Taxonomy: the key of Monstropedia structure
More than two centuries after the death of Carl Linnaeus (the ‘father of taxonomies’), it is hard to consider taxonomies a fad. However, most people are unfamiliar with taxonomy development and management.
What is a taxonomy
A simple definition of a taxonomy is that it is a hierarchy of categories used to classify documents and other information. A corporate taxonomy is a way of representing the information (knowledge base) available within an organisation.
Such a simple definition hides the many challenges to be faced in building and maintaining an effective and usable taxonomy for Monstropedia.
According to the writer Jorge Luis Borges a ‘certain Chinese encyclopaedia’ classified animals as:
belonging to the Emperor; embalmed; trained; sloppy; sirens; fabulous; stray dogs; included in this classification; trembling like crazy; innumerable; drawn with a very fine camelhair brush; et cetera; having just broken the vase; from a distance look like flies.
The wonderous inconsistencies that this brings to mind are a useful reminder to anyone trying to implement a creatures taxonomy that the world does not fit easily into neatly labelled boxes. That said, it is increasingly important for those in charge of content management, creature definitions, field research or e-commerce projects to have an understanding of why taxonomies matter and how they can be used to improve information retrieval and navigation.
In some areas, such as botany or medical research, taxonomies have long been important tools for organising information. Today, many more organisations are looking to build taxonomies as part of their information management strategies. Taxonomies are an important tool in balancing the contradictory forces of information overload and the need for instant access to the right information.
The recognition that we need to organise information if we are to make sense of the world can be traced back to Aristotle. Each advance in the scale of human knowledge has presented new challenges in classification and new responses to those challenges: for example, Linnaeus’s system for categorising the natural world in the 18th century, the creation of the Dewey Decimal System for library classification in the 19th century and 20th century medical and scientific taxonomies. The rise of information technology, particularly the Internet and the Web, presents a further series of challenges that are extending the requirement for taxonomies into a far wider sphere.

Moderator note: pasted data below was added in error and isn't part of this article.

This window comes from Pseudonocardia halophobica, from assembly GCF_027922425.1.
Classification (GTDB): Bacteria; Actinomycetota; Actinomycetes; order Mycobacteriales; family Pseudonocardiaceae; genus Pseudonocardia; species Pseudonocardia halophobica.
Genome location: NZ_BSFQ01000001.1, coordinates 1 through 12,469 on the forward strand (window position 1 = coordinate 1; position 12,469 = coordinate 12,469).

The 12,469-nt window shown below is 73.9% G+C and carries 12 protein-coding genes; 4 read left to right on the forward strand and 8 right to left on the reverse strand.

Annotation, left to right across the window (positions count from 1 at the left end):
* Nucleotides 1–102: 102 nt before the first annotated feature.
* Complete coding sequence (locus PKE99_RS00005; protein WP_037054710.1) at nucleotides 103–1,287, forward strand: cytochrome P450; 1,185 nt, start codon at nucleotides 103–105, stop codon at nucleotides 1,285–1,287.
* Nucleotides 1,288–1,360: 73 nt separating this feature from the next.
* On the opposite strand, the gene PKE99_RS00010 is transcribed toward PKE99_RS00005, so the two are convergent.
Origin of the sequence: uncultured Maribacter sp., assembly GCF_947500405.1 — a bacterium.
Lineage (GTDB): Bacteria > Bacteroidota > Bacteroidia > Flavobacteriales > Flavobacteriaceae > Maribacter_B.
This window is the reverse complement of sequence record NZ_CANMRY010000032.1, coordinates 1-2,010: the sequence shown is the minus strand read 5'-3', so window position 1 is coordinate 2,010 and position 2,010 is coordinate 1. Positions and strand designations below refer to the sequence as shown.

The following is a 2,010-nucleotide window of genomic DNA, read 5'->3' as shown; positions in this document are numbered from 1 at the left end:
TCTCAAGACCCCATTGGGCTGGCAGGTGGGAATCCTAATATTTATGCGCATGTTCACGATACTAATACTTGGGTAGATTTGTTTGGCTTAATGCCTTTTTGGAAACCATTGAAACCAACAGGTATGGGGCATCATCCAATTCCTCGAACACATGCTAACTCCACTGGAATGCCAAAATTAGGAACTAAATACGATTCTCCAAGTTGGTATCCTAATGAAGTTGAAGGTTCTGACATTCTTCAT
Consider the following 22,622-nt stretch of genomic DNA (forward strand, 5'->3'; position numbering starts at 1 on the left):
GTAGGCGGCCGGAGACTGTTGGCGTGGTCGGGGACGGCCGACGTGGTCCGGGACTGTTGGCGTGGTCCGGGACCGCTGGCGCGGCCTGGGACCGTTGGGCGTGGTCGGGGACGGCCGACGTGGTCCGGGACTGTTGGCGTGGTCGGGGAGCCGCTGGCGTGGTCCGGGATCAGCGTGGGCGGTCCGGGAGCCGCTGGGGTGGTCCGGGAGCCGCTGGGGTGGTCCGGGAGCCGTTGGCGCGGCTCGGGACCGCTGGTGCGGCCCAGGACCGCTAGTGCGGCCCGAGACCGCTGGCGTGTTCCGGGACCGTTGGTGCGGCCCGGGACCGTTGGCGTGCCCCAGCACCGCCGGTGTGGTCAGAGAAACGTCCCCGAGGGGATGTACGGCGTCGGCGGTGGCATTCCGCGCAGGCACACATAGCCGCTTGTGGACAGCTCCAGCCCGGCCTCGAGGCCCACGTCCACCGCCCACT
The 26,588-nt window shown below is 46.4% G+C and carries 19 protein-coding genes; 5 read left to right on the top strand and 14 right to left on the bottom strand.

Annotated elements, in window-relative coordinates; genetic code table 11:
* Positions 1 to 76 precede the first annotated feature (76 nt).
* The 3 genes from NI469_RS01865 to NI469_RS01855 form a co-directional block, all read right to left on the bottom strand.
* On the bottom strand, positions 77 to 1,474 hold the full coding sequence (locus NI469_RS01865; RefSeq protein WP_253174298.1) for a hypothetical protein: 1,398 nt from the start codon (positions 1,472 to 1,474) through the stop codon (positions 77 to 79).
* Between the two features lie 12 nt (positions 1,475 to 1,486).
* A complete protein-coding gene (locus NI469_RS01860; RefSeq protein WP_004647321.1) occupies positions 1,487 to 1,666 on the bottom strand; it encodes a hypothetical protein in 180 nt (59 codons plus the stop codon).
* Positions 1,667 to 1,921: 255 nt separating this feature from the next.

Together these improvements can reduce the time that experts and visitors spend looking for information and increase the likelihood that they will find what they are looking for. A well-considered taxonomy also increases the opportunities for the serendipitous discovery of information (for example, information on similar artefacts or additional works by the same artist).
It can also reduce the amount of time spent on duplication and reinvention, by making the existing intellectual capital resources more visible and accessible.
A good taxonomy not only provides the basis for an effectively organised site, but it also increases the maintainability and adaptability of the site. Instead of a gradual build-up of haphazard links and degradation of the navigational structures, changes and improvements to the site can be done within a common, shared and managed information architecture.
A classical taxonomy assumes that each element can only belong to one branch of the hierarchical tree. However, in th realm of monsters, such formal ordering is neither feasible nor desirable. For example, a well-documented sighting of a siren may be of interest to different departments in Monstropedia for different reasons: cryptozoologists, mythologists, podcast speakers, ....
Forcing a creature into a single predefined category may be neater, but also reduces its usefulness. Our taxonomy needs to be flexible and pragmatic as well as consistent.
A significant challenge when defining a taxonomy is to create a balance between the breadth and the depth of categories. If categories are too specific in their description and classification there is a danger that they will be too transient, and need changing as their contents change. On the other hand, if a category is too broad it will hinder navigation as the precise nature of its contents will be difficult for the user to determine. A taxonomy can theoretically have an unlimited number of levels; however, too many will mean that the user becomes lost navigating down to the bottom level. A narrow taxonomy also forces uses to make a navigation decision with too little information and to have to work through too many layers before knowing if they are following the right path. The general consensus is that breadth is better than depth as far as usability is concerned.
Once the project team has created a taxonomy structure that represents the corporate knowledge it is important to test it. This means that it is necessary to classify a sample selection of documents from the knowledge base to determine whether they fit well into the structure, and whether all of their possible purposes are covered by the taxonomy. It is also necessary for users to test the structure with those documents in place, to see whether the user’s expectations of what should fall into that category match the taxonomy, and to see how easily the user can navigate through the layers of the hierarchy.
Once this testing has been done the project team can refine the structure; renaming any categories to ensure they are meaningful and consistent.
Even the best taxonomy will need updating regularly in order to ensure that documents are still being categorised in a logical and comprehensible manner, and that the categories are still useful and current. Taxonomy building is an ongoing and iterative process.